'High-quality' pre-K: The phrase everyone loves, but few know how to gauge
Nearly everyone agrees that high-quality pre-K can make a big difference for kids. But how should states measure quality?
That question is at the heart of a new research brief from Research for Action, the Philadelphia-based education research group. The answer will be critical to cities like Philadelphia as they try to expand pre-K coverage that actually delivers lasting benefits.
The problem is there’s no straightforward answer.
Shooting for the STARS
The RFA brief looks specifically at Quality Ratings and Improvement Systems. It’s a clunky term, but it refers to the rubrics that states use to rate early childhood programs. Pennsylvania’s is called Keystone STARS (for "standards, training, assistance, resources and support"), and it’s one of the oldest in the country.
There has been scads of QRIS research. Most of it, however, looks at whether a given QRIS has been implemented faithfully. The research is comparatively thin on whether ratings systems actually do a good job measuring quality.
In other words, a QRIS might rate one center a two and another center a four, but it’s not clear there’s a big difference between level-two centers and level-four ones in terms of student achievement.
“They have been studied. It’s just a matter of figuring out how to best study the relationship between QRIS scores and student outcomes,” says Katie Englander, who co-authored the RFA brief. “And so it’s a mixed bag so far.”
One study on the California QRIS suggested the system did a good job measuring criteria that have been linked with positive child outcomes. Another examined Colorado’s QRIS and found that students at highly rated centers in the state fared no better than those from their low-rated counterparts.
A study from the University of Pennsylvania’s Child Research Center gave mixed reviews to Keystone STARS, which works on a four-star rating scale. It found that children who attended a three- or four-star center did measurably better on assessments than children who went to one- or two-star facility. But it also found little difference between one- and two-star centers, and little to distinguish three-star centers from four-star ones.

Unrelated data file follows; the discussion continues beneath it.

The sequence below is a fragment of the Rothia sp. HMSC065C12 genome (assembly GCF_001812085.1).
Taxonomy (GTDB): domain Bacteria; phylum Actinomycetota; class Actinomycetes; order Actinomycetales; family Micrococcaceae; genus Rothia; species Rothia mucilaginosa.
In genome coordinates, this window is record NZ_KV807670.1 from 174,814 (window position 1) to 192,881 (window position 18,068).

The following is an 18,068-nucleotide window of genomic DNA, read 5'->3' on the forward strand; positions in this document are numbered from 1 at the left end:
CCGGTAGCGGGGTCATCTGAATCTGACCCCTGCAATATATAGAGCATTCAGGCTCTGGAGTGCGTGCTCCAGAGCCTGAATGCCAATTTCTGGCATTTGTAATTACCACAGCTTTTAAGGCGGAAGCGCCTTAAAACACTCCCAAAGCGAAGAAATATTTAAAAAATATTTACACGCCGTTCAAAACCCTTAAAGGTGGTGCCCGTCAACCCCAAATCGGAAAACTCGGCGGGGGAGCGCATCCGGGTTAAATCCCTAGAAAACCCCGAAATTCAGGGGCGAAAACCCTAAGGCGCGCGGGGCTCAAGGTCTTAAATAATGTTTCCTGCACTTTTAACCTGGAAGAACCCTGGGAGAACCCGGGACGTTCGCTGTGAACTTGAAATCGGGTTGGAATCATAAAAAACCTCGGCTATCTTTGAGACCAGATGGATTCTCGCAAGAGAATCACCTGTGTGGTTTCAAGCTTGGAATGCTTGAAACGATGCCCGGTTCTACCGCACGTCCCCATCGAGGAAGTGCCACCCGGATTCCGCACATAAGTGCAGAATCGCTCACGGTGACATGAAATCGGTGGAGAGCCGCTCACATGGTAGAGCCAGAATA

That’s in part why Philadelphia’s new pre-K expansion is geared toward funding centers with either a three- or four-star rating. The city also has a provisional program for centers who are attempting to earn three-star status.
By doing so, city officials have essentially anchored their expansion efforts to this notion that Keystone STARS can indeed discern quality. And they’ve done so at a time when STARS itself is evolving.
Time for a makeover
Earlier this year, the state announced it would rehaul Keystone STARS in order to make it more meaningful and easier to navigate. Right now, just 48 percent of childcare facilities statewide have a STARS rating, with many opting to avoid the system altogether. A preliminary report that will guide the rehaul is due out later this month. The state plans to pilot a new STARS system early next year, according to a timeline released by the Office of Child Development and Early Learning.
The Research for Action brief identifies a number of areas where STARS could improve. Many of them revolve around how to best measure employee qualifications and support teacher improvement.
A center’s STARS rating relies heavily, for instance, on the degree levels of its employees. A facility could drop a level if an employee with a bachelor’s degree takes another job — or climb to new heights if a well-educated teacher jumps on board.
The problem is the early-childhood field suffers from high teacher turnover. RFA suggests the state give centers more leeway so that small staffing changes don’t lead to ratings swings for centers. Massachusetts has a more flexible ratings system in this one regard.
RFA also suggests Pennsylvania move away from using degree attainment as the primary measure for judging teacher quality.
“The research shows that, while teacher education level is really important and matters for child outcomes, there are other dimensions of teacher quality that are also important,” says Della Jenkins, a co-author. “So one of the things that other states have done is look at ways to measure teacher quality beyond a bachelor’s degree or a credential in early childhood education.”
That includes taking into account professional development, workshops attended, and other indicators that are admittedly more difficult to measure. Delaware is among the states pioneering this approach.
Then there’s the trick of measuring all that happens in a pre-K classroom without being overly prescriptive or intolerably vague. At present, Keystone STARS uses a tool called ECERS-R (the "Early Childhood Environment Rating Scale, Revised") to evaluate almost everything about a pre-K facility — from the academic lessons to the physical space. The RFA brief finds promise in another rating system called CLASS ("Classroom Assessment Scoring System") that examines teacher-student interactions with more detail.
All this may seem wonky, and it is. At the end of the day, RFA researchers admit, the best quality rating system in the world won’t matter if pre-K centers don’t have the funding they need to pay teachers a competitive wage or if decent centers aren’t accessible to students of every socioeconomic stripe.
Still, there’s little doubt — at least in the research community — that if pre-K is to meet its potential, states will need reliable ways of measuring quality. Otherwise, cities like Philadelphia will have thousands of new “high-quality” seats on paper, and only on paper.
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